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About Hope Institute

Without good character in its citizens, our country will not succeed with its democratic institutions or free market economy. Nor without such character can our families flourish nor can anyone obtain happiness. Virtually everyone acknowledges that the nation’s most pressing social problems such as crime, school drop outs, poor work ethic, incivility, and broken families have at their core the absence of good character.  Yet all too many of our schools, public and private, have strayed from a traditional focus to help students develop good character as well as to be smart. 

Drayton Nabers and Liz Huntley founded the Hope Institute to address this dilemma. The Hope Institute is a 501(c)(3) institution which partners with Samford University’s Frances Marlin Mann Center for Ethics and Leadership and the Orlean Beeson School of Education to help bring to schools in Alabama the best practices for developing good character in students. Drayton serves as Chairman; Liz is President. The Executive Director is Dr. Jodi Newton. Dr. Newton served for over ten years as Superintendent of the Homewood City school system and then as Associate Dean of Samford’s School of Education, where she continues as faculty. She is admired throughout the state as an administrator, professor of education, and the mentor of hundreds of graduate students. 

The Hope Institute is housed in Samford’s School of Education. The initial groundwork for the Hope Institute began in 2016 in Samford’s Mann Center. Eight K-12 public and private schools participated in a pilot professional development program in character education. 

 
 
 

The Academy

Based on the success of this pilot, the Institute was created and then it founded the Hope Academy. In 2018, the Academy assembled K-12 educational leaders from 19 North and Central Alabama schools for the study of character development through education. The Academy’s curriculum included six day-long workshops in which about 100 participants: learned from national leaders in character education, designed a character development implementation plan for their schools, visited schools with character programs already implemented, and networked with other school leaders. The participants in the Academy’s first year included: 9 Elementary Schools, 7 Middle Schools, 3 High Schools, junior and senior Samford University education majors, and faculty from Samford’s School of Education.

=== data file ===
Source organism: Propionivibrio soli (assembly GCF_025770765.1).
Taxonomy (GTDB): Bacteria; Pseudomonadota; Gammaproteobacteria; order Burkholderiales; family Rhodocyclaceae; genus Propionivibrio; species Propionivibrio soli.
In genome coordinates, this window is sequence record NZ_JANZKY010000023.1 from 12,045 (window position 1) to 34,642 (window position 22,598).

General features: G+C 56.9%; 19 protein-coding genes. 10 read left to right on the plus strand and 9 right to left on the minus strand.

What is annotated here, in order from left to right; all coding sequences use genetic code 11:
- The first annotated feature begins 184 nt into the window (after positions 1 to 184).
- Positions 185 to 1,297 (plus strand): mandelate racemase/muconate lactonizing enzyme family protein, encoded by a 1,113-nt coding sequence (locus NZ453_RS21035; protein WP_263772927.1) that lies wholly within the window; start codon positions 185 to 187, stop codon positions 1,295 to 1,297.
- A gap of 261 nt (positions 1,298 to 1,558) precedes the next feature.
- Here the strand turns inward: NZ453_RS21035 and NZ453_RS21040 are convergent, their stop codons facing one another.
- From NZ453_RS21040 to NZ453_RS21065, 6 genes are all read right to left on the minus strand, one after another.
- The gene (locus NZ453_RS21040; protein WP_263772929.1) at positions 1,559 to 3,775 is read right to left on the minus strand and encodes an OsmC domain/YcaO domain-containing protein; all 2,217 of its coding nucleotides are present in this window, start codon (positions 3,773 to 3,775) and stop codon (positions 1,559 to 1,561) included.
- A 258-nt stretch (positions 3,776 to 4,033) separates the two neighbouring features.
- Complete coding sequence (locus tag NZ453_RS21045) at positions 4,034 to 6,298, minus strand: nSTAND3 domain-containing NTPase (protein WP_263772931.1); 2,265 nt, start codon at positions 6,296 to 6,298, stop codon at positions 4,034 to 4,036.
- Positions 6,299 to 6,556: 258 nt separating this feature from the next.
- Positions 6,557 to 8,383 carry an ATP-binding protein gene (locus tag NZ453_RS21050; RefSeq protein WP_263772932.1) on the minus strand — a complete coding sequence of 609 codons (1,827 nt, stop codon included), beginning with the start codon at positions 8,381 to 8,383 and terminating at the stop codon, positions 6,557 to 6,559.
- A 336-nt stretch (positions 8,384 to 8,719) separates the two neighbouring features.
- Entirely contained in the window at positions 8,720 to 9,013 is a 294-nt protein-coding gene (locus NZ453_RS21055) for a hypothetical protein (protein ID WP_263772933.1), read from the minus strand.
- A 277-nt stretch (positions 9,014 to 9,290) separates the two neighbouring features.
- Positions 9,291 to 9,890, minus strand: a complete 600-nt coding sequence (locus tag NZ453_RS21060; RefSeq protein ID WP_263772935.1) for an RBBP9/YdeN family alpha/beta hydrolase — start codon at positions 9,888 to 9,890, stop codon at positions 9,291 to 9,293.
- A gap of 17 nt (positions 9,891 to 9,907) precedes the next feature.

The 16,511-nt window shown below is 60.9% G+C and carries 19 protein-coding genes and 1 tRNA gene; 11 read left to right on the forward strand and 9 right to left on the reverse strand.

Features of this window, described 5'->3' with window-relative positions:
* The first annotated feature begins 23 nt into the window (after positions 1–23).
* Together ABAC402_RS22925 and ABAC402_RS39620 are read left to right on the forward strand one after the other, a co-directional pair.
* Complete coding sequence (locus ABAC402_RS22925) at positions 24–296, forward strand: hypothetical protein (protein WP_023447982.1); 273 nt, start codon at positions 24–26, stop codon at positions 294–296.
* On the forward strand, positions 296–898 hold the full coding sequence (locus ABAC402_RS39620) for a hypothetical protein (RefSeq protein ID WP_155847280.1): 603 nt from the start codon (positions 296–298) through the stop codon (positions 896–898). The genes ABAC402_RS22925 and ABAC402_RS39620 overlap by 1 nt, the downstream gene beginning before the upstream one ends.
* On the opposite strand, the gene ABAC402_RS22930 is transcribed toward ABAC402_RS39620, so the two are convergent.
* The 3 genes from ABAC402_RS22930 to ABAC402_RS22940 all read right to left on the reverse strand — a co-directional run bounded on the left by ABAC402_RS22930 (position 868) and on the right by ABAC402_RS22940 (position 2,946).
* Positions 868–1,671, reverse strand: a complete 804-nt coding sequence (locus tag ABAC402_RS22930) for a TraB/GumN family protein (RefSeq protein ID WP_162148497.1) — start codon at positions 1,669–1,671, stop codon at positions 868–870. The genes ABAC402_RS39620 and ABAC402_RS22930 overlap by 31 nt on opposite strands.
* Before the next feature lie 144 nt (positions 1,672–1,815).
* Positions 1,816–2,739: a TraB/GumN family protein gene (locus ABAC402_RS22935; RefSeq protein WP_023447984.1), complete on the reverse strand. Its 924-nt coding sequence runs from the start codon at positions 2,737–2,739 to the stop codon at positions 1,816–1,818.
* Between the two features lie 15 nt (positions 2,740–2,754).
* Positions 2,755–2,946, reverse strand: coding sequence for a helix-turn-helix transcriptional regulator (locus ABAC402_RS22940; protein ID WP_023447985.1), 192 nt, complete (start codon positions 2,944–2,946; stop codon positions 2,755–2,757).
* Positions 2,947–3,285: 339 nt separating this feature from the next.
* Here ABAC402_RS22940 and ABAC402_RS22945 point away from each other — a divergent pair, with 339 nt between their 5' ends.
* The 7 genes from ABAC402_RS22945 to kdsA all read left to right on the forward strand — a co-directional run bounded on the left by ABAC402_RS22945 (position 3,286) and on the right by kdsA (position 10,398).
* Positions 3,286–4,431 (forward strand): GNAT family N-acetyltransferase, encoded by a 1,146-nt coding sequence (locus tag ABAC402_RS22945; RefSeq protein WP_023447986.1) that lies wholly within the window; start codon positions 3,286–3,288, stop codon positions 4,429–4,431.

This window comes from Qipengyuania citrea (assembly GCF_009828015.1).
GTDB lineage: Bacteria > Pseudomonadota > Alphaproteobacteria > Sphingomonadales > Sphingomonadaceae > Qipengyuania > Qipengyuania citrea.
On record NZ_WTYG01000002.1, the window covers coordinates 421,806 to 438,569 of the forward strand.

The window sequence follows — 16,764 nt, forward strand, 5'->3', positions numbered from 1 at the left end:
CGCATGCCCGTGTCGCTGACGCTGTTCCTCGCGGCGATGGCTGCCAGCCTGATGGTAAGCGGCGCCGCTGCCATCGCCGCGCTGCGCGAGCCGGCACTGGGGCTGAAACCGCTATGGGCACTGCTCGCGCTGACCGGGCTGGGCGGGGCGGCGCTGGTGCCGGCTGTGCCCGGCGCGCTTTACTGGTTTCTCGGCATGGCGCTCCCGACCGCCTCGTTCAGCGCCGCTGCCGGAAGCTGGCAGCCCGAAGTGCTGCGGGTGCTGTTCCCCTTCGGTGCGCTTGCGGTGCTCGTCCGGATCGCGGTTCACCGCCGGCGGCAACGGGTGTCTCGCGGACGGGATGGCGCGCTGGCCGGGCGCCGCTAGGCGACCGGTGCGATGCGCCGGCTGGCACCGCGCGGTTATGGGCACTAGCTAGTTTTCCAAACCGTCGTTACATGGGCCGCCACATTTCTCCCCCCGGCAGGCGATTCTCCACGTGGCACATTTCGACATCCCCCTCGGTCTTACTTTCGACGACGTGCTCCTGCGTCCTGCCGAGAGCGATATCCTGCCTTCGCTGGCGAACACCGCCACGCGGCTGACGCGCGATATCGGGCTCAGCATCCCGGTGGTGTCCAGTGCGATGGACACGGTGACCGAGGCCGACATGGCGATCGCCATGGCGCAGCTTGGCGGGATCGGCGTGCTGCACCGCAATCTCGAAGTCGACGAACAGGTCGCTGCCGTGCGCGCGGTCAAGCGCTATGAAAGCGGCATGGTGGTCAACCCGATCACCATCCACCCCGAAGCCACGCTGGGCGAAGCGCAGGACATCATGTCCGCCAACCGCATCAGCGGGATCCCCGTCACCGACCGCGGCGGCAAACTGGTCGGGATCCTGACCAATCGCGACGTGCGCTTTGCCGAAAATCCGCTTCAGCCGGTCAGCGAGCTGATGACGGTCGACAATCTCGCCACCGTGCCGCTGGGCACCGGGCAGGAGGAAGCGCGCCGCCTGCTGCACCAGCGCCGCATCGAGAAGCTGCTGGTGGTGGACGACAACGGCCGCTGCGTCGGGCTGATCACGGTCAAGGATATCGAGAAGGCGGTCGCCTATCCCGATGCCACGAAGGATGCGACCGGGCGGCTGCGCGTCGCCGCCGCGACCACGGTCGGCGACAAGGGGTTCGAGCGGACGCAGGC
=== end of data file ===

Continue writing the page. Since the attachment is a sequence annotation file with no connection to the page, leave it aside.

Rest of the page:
The workshop presenters included: Drayton Nabers, Director of Samford’s Mann Center; Mrs. Liz Huntley, attorney, author, and nationally renowned child advocate; Dr. Thomas Lickona, professor emeritus, State University of New York; Dr. Marvin Berkowitz, Director for the Center for Character and Citizenship, University of Missouri at St. Louis; and Dr. Amy Johnston, Lecturer, University of Missouri at St. Louis. Presentation topics included: forming an effective leadership team, determining a school’s core values, creating a school touchtone (expressing values in a simple sentence or two), establishing a caring school environment, discussing classroom exercises for character development, and the importance of student and parent engagement. 

Schools must first develop a strong moral environment or culture in which student character is shaped. Toward building a strong moral culture, beween workshops, participants studied books authored by the presenters, reflected on current school practices, created and implemented a strategic school-wide plan for character formation, and received on-site consulting from Hope Institute staff. Dr. Kara Chism, faculty at the School of Education, visited the participating schools approximately thirty times, January through June in 2018

In 2018, the Hope Academy, under the Dr. Newton’s leadership, will again conduct the introductory first year course for up to twenty-five new schools.

Members from the first class (2018) will continue to expand their knowledge and implementation of character development programs by participating in year two activities which will be administered by Dr. Chism and will include a book study, two workshops on Samford’s campus, site visits to other schools, focus groups, and on-site consulting at their respective schools.